This brings us to voting. I understand how disenchanted people are with this election. Believe me. But what I find distressing is the number of people in casual conversation who have said recently, “I’m just not going to vote.” For more centuries than we can comfortably count, we were denied the most basic rights and privileges of citizenship. In those tense years, we were dependent on the kindness and mercy of the ruler, a relationship that did not always work in our favor. George Washington in his letter to the Touro Synagogue told its readers that they did not need to petition him – as they did – for his protection. Jew are protected and ensured civil liberties simply by virtue of their presence in the United States. Just like everyone else.

Too many people throughout our long history and America’s short history have been denied the right to vote. Make Simon Wolf proud of his tribe. Who are we to deny ourselves this basic right? We earned it. 

Shabbat Shalom


We will not forget you
— Text of Hadran

Peter Pan hated goodbyes: “Never say goodbye because goodbye means going away and going away means forgetting.” He assumed that with our farewell, a piece of memory dies. The images, the special moments, the feelings wane and then disappear as we move forward into a new reality. In Jewish life, we try to extend that reality by walking a guest out of our homes minimally the span of four cubits, about six feet. It’s a small gesture of tenderness that we are not anxious to let our guests leave us. We linger a little with them.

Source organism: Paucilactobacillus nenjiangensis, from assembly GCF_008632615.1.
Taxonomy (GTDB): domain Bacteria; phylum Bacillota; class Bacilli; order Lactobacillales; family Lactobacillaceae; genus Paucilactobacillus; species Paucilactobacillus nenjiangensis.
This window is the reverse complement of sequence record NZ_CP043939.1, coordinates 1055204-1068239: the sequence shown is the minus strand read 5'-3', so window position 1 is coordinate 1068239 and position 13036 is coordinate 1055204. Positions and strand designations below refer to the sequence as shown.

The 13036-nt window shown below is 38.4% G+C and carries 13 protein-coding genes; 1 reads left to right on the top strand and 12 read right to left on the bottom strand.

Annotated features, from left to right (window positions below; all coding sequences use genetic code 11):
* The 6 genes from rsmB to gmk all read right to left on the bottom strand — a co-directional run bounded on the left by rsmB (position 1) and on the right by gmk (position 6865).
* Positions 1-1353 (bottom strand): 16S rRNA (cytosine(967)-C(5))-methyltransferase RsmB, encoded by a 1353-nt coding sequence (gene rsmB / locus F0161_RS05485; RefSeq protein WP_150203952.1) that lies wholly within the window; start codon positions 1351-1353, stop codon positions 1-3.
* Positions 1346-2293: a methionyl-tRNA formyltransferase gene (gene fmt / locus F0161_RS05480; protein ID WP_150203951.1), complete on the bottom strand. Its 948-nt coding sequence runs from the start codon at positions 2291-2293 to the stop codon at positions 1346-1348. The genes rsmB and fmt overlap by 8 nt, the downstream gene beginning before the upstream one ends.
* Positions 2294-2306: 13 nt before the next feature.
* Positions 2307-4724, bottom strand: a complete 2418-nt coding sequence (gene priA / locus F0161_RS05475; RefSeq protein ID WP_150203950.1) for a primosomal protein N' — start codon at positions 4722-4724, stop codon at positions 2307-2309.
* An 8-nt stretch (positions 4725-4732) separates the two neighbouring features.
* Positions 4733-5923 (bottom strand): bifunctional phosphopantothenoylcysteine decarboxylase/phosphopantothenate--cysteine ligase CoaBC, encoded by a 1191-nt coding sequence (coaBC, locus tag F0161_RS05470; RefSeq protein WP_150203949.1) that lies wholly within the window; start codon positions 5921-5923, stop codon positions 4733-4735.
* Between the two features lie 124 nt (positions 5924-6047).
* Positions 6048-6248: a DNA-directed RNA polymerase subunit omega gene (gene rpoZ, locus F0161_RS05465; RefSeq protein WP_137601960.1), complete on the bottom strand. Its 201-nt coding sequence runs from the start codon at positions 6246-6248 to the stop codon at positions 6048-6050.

Four cubits is a Jewish legal measurement of personal space. By walking four cubits out of our homes, we are, in effect, leaving our personal space to be in the space of those we have just entertained for a little bit longer. One of my earliest childhood memories is seeing my grandparents out of our car window. They hated saying goodbye and would always stand on the road waving and waving until they were no longer in view. It was a powerful way they communicated how important we were to them.

We also engage in a similar intellectual exercise when we say goodbye to a book we’ve been studying. The prayer is called the “Hadran” from the Aramaic word for “return.” In Hebrew H-D-R means “glory” and in thinking about some metaphysical merging of the terms, we try to glorify the completion of a lengthy period of study by committing ourselves to return to it. The Talmud [BT Shabbat 118a-119b] mentions that completing a sefer or Jewish book occasions a feast and Talmudic discourses were often created for this siyyum or completion. Often these discourses connected ideas from a tractate one was just completing with those one was just beginning. This spurned a genre of Hadran writings in the eighteenth century.

The text of the Hadran treats the book as if it were an animate object in relationship with its reader. We name it and recite the following line three times, as if trying to avoid Peter Pan’s farewell pitfall of forgetting: “We will return to you tractate ________ and you will return to us. Our thoughts are about you tractate ________ and your thoughts are about us. We will not forget you tractate ________ and you will not forget us, not in this world, and not in the world to come.” We romance the book and tell it that its contents will never leave us.